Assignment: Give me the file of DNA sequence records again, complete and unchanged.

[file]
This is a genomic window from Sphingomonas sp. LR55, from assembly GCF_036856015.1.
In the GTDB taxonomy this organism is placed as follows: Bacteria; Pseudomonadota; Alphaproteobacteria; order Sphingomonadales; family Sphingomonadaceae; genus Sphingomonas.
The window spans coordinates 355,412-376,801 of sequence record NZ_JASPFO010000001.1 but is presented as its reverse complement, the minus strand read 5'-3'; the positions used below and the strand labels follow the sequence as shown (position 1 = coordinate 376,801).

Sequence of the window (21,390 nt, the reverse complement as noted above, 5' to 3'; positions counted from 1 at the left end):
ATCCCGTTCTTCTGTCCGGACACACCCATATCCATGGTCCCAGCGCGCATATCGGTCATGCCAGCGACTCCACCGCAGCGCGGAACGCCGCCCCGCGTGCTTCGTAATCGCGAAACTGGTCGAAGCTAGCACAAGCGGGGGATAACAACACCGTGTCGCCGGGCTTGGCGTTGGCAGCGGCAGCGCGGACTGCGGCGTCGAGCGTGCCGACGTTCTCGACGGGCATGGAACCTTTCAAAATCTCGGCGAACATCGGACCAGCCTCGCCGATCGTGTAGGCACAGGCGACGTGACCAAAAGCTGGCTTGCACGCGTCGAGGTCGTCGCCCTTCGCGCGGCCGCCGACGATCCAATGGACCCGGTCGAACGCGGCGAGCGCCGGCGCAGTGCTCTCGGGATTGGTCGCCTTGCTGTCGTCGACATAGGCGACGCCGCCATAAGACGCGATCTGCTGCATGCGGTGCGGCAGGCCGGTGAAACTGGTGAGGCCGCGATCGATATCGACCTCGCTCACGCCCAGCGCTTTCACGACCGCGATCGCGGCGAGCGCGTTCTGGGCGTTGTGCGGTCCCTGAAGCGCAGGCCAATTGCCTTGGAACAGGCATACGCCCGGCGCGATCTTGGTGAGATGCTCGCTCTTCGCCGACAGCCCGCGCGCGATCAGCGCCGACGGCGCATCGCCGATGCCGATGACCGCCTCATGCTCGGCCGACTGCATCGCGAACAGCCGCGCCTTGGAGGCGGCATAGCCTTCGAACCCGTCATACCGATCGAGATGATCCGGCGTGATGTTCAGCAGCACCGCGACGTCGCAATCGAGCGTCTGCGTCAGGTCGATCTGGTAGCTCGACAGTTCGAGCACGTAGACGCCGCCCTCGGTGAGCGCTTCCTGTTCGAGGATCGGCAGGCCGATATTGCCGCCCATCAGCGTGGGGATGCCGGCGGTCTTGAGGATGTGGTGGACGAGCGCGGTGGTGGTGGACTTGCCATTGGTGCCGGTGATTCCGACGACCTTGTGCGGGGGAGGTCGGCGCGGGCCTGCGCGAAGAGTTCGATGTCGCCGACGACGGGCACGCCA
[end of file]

This is a genomic window from Sphingomonas sp. LR55, from assembly GCF_036856015.1.
In the GTDB taxonomy this organism is placed as follows: Bacteria; Pseudomonadota; Alphaproteobacteria; order Sphingomonadales; family Sphingomonadaceae; genus Sphingomonas.
The window spans coordinates 355,412-376,801 of sequence record NZ_JASPFO010000001.1 but is presented as its reverse complement, the minus strand read 5'-3'; the positions used below and the strand labels follow the sequence as shown (position 1 = coordinate 376,801).

Sequence of the window (21,390 nt, the reverse complement as noted above, 5' to 3'; positions counted from 1 at the left end):
ATCCCGTTCTTCTGTCCGGACACACCCATATCCATGGTCCCAGCGCGCATATCGGTCATGCCAGCGACTCCACCGCAGCGCGGAACGCCGCCCCGCGTGCTTCGTAATCGCGAAACTGGTCGAAGCTAGCACAAGCGGGGGATAACAACACCGTGTCGCCGGGCTTGGCGTTGGCAGCGGCAGCGCGGACTGCGGCGTCGAGCGTGCCGACGTTCTCGACGGGCATGGAACCTTTCAAAATCTCGGCGAACATCGGACCAGCCTCGCCGATCGTGTAGGCACAGGCGACGTGACCAAAAGCTGGCTTGCACGCGTCGAGGTCGTCGCCCTTCGCGCGGCCGCCGACGATCCAATGGACCCGGTCGAACGCGGCGAGCGCCGGCGCAGTGCTCTCGGGATTGGTCGCCTTGCTGTCGTCGACATAGGCGACGCCGCCATAAGACGCGATCTGCTGCATGCGGTGCGGCAGGCCGGTGAAACTGGTGAGGCCGCGATCGATATCGACCTCGCTCACGCCCAGCGCTTTCACGACCGCGATCGCGGCGAGCGCGTTCTGGGCGTTGTGCGGTCCCTGAAGCGCAGGCCAATTGCCTTGGAACAGGCATACGCCCGGCGCGATCTTGGTGAGATGCTCGCTCTTCGCCGACAGCCCGCGCGCGATCAGCGCCGACGGCGCATCGCCGATGCCGATGACCGCCTCATGCTCGGCCGACTGCATCGCGAACAGCCGCGCCTTGGAGGCGGCATAGCCTTCGAACCCGTCATACCGATCGAGATGATCCGGCGTGATGTTCAGCAGCACCGCGACGTCGCAATCGAGCGTCTGCGTCAGGTCGATCTGGTAGCTCGACAGTTCGAGCACGTAGACGCCGCCCTCGGTGAGCGCTTCCTGTTCGAGGATCGGCAGGCCGATATTGCCGCCCATCAGCGTGGGGATGCCGGCGGTCTTGAGGATGTGGTGGACGAGCGCGGTGGTGGTGGACTTGCCATTGGTGCCGGTGATTCCGACGACCTTGTGCGGGGGAGGTCGGCGCGGGCCTGCGCGAAGAGTTCGATGTCGCCGACGACGGGCACGCCA